The National Funding Formula beckons and schools/ academies will feel the winter chill of financial reductions

1 Jan

Justine Greening, the Secretary of State for Education, unveiled to parliament on 14 December 2016 details of the National Funding Formula (NFF) for schools.   Consultations will close on 22 March 2017.

The introduction of the NFF will be a two-stage process.

(a)   From April 2018, the government will redistribute the overall school/academy funding to local authorities and directly to academies and free schools in accordance with the new formula.  However, local authorities will remain in control of allocating the school funding in accordance with their own, unique formulas.

(b)   From April 2019, there will be a National Funding Formula (which the DfE has styled a hard NFF) and local arrangements for the sharing will be eliminated.

Altogether, 10,740 schools/academies (54%) may see an increase but 9,128 (46%) could suffer severe losses.  Small rural schools/academies stand to gain and those in cities with increasing wealth will be hit.   But even schools which stand to benefit will see increases outweighed by extra expenditure over the rest of this parliament, i.e. to 2020.

Ms Greening said that schools/academies could lose up to 3% of their budgets over the next two years.  She told MPs: “The proposals for funding reform will mean that all schools and local areas will now receive a consistent and a fair share of the schools’ budget so that they can have the best possible chance to give every child the opportunity to reach their (sic) full potential.

“Once implemented the formula will mean that wherever a family lives in England, their children will attract a similar level of funding, and one that properly reflects their needs.”

However, the National Audit Office (NAO) accused the government of not increasing schools’ funding in line with inflation.   The average per pupil funding will rise from £5,447 in 2015/16 to £5,519 in 2019-20. This represents a 1.32% increase over four years.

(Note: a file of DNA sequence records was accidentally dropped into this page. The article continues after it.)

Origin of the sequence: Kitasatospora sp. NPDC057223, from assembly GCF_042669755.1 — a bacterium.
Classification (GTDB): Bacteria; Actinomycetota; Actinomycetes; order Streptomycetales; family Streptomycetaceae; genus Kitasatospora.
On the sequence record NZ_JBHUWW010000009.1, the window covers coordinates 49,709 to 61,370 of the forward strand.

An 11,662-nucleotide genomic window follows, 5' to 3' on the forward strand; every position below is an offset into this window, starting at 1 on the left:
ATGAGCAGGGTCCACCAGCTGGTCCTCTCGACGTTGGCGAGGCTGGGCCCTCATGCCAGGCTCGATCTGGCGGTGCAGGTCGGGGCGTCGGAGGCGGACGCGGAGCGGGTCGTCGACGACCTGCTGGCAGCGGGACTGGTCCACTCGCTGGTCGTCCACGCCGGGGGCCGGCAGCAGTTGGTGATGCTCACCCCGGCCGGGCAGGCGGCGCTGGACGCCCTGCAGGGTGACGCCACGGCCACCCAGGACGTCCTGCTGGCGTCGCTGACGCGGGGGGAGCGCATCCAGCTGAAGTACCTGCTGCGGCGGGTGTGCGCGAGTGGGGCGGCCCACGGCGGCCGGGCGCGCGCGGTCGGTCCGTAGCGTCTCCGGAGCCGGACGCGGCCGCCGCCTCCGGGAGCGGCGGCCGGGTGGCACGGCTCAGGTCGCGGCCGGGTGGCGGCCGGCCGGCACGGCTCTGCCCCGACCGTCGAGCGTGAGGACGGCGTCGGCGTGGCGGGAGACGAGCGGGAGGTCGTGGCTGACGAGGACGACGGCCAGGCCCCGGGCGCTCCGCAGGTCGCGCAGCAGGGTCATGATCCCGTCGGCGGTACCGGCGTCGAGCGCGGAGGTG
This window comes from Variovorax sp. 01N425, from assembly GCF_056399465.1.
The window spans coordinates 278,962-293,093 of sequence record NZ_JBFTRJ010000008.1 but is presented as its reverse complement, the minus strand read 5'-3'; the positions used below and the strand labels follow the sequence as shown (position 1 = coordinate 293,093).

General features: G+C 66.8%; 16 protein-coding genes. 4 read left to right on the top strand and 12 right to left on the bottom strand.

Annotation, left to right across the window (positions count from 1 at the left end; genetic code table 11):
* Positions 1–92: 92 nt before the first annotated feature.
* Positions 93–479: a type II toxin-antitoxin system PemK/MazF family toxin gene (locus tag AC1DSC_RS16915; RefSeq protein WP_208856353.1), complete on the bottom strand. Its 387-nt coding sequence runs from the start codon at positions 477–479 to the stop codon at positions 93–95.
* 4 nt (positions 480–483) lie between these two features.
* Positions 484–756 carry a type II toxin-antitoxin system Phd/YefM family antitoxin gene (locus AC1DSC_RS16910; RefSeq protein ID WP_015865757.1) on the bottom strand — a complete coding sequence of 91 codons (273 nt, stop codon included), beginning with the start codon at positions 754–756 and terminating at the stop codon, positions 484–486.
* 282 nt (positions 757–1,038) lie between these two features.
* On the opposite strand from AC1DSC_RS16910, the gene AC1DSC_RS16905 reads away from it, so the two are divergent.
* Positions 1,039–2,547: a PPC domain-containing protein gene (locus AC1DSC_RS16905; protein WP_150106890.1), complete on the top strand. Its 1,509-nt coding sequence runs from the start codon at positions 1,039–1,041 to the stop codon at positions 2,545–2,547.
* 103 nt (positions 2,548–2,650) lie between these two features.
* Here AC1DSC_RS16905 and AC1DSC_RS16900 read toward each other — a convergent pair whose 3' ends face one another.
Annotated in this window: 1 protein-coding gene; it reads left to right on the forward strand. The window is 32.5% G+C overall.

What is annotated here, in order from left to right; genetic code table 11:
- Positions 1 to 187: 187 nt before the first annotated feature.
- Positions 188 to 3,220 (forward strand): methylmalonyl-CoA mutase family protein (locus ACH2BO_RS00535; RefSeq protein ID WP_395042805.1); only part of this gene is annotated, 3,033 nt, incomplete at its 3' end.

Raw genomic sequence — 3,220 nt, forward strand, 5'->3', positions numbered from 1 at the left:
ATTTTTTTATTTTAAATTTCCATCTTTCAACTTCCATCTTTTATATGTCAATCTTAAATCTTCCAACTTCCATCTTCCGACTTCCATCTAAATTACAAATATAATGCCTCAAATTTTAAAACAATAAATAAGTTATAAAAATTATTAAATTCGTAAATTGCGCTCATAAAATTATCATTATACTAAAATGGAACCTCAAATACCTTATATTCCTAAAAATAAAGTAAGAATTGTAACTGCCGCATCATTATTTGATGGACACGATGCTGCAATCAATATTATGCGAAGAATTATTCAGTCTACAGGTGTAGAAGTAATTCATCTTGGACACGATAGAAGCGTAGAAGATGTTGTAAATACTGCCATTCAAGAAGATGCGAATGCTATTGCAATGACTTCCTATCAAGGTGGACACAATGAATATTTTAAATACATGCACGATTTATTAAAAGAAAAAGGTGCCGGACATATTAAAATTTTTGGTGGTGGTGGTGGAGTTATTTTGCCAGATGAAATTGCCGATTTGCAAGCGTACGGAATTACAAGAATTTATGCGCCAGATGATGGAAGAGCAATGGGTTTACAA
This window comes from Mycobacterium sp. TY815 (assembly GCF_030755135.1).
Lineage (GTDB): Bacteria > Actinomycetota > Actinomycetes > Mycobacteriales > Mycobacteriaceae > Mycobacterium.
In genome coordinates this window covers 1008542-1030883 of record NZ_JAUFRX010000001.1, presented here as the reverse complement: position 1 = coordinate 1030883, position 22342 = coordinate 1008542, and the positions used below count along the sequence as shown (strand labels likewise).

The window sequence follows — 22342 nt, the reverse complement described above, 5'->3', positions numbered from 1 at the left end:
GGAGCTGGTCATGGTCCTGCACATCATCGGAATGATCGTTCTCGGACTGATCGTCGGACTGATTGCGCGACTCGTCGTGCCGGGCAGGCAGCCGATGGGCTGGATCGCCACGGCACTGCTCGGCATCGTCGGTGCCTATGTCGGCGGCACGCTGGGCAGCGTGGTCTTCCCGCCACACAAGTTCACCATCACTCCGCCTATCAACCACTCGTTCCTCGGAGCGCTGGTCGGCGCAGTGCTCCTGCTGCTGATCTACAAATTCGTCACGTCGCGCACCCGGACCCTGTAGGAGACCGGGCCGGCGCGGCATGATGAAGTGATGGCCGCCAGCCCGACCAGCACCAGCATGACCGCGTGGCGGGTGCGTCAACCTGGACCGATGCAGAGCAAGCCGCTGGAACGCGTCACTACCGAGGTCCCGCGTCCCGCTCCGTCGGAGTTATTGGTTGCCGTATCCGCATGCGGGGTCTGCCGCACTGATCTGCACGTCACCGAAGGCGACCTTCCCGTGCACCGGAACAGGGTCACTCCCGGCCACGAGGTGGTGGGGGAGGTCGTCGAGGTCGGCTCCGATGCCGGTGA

Meanwhile, schools are having to make £3 billion savings to deal with the increased salaries, the introduction of a national living wage, higher national insurance contributions and increased contributions to the teachers’ pension scheme.   Every school/academy with an annual turnover of £3 million or more will also have to pay the apprenticeship levy.  According to the NAO, the savings schools and academies will be required to make equate to an 8% real terms cut between 2014-15 and 2019-20.

Additionally, the Department for Education (DfE) is phasing out the Education Services Grant – a slash of £615 million made over to local authorities and academies to provide for services to schools and academies.

The NAO’s report criticised the DfE for not being able to reassure the world and its dog that the savings would be achievable and its failure to communicate to schools/academies the pace of savings needed.

The NFF will compensate those schools with high mobility in-year as well as with pupils economically disadvantaged but not necessarily those who marginally fail to qualify for free school meals (FSM) – i.e. those pupils from JAM (just about managing) families.